Illuminating and authoritative treatise on ‘how a poem works’, from the multi-award-winning poet, editor and professor of poetry – now in paperback.
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The Poem attempts to answer several questions: what is a poem? In what way is its use of language distinct? What conditions allow it to arise, and what is its cultural purpose? And how, exactly, do poems work? Part polemic, part technical treatise and part meditation, The Poem is an ambitious contemporary ars poetica. Paterson looks at the writing, transmission and reading of poetry with wit and scholarly flair, drawing together literary analysis, linguistics, metaphysics, psychology and cognitive science in a thorough exploration of how and why poems are composed.
The Poem takes the form of three long essays. ‘Lyric’ attends to the music and sound patterns of poetry, and the way in which they work to deepen poetic sense; ‘Sign’ develops a new theory of metaphor, metonym and symbol, and looks at how ideas of ‘meaning’ change under poetic conditions; ‘Metre’ addresses poetry’s relationship to time and to the rhythms of speech, then builds a theory of prosody from the ground up, proposing some radical correctives to existing metrical theory along the way.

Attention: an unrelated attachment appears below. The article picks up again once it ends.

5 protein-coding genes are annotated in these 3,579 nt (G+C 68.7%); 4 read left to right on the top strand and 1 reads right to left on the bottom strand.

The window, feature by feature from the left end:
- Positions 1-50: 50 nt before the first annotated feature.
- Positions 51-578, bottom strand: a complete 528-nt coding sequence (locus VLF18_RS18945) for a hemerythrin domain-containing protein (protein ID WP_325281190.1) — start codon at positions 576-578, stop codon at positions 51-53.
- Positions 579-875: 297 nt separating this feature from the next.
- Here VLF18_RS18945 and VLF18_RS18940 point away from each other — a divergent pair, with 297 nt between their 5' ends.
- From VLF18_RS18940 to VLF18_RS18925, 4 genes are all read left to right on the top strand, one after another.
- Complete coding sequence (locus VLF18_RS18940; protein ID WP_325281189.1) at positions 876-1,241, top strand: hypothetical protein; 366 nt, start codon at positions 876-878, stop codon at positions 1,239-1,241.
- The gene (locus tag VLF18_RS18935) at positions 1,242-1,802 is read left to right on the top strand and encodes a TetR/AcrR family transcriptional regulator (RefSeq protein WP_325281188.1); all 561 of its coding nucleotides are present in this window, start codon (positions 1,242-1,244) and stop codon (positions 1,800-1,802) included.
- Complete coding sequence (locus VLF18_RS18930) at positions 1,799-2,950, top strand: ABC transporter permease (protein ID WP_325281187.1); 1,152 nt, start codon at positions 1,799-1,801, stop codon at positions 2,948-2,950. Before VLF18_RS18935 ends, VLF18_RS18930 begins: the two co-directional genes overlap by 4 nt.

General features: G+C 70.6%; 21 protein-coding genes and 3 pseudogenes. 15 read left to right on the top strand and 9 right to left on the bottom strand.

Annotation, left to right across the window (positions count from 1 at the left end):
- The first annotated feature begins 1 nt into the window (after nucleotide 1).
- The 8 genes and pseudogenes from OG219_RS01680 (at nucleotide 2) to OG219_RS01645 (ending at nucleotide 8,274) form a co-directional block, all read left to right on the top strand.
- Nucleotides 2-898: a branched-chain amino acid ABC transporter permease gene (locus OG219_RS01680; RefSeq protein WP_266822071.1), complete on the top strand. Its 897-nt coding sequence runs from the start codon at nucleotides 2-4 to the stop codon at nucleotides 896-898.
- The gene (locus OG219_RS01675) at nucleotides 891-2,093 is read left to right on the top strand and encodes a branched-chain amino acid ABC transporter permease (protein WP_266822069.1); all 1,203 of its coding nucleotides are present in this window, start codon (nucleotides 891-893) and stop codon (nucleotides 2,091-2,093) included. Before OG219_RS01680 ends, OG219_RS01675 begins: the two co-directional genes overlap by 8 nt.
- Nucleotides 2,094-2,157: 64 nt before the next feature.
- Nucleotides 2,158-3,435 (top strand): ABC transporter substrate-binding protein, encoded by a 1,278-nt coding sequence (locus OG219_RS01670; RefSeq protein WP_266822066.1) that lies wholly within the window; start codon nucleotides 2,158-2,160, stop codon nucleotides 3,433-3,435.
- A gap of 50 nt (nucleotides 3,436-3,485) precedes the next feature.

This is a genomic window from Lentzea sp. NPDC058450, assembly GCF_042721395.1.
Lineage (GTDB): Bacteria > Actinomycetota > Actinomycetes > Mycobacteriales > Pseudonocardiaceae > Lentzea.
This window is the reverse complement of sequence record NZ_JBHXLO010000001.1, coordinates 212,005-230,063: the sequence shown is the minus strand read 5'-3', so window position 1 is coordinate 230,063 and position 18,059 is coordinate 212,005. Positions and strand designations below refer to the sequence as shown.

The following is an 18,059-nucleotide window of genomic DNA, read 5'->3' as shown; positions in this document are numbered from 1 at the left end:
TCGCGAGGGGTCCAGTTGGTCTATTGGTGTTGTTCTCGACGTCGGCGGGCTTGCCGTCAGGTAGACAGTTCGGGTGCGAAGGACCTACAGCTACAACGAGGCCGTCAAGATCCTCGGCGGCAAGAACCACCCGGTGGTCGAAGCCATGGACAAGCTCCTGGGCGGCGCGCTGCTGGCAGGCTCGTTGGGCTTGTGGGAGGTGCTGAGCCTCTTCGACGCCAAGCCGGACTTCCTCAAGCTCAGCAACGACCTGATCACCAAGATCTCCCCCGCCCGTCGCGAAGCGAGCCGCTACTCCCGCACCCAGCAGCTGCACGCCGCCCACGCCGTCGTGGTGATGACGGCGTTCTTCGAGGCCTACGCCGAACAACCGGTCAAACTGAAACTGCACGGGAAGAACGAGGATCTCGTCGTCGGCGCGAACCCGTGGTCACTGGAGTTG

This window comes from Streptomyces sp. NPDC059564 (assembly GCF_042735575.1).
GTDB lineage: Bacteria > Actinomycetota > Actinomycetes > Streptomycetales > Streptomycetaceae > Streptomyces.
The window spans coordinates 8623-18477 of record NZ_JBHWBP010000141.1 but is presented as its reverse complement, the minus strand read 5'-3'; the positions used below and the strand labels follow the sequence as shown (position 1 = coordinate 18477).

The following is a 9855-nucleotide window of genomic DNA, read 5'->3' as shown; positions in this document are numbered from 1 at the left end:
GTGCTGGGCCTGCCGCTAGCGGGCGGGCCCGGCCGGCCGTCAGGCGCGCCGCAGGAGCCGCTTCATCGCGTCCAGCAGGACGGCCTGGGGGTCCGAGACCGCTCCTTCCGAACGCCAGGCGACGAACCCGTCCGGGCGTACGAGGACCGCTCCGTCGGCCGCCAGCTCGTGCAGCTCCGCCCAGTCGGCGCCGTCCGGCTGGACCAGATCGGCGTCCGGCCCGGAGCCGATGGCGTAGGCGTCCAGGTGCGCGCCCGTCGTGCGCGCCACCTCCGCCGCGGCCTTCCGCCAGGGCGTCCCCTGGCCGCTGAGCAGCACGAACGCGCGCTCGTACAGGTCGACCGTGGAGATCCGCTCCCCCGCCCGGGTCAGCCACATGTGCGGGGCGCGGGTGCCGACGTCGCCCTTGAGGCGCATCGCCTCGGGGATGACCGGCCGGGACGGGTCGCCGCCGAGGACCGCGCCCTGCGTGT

Through his various professional guises – as major prize-winning poet, as Professor of Poetry at the University of St Andrews and as Poetry Editor at Picador Macmillan – few are better placed to grant this insider’s perspective. For all those intrigued by the inner workings of the art form and its fundamental secrets, The Poem will challenge, intrigue and surprise.
'Don Paterson is one of the most talented poets working today; he is also an editor of poetry, a reader, someone intrigued by linguistics and philosophy and neurology, and is therefore the perfect polymath to write a book on how we read poetry ... ornery, profound, engaging, infuriating.'
'By the end of The Poem, I found myself reading lines of poetry over and over, exploring with a new intensity their sense and sound, right down to the most seemingly inconsequential grammar mark or phoneme. That is a sign of a good teacher: someone who can help others improve their own understanding of the world.'
A tremendous achievement.
The close intimacy with the workings of poetry - as sound, as meaning, as rhythm - that Don Paterson exhibits in The Poem is without parallel in writings on this subject. Combining the insights of the poet with the critical acumen of the editor and the curiosity of the scholar, the book offers a no-holds-barred, nuts-and-bolts account of the way poems function that is at the same time a passionate defence of the art, and artfulness, of poetry.
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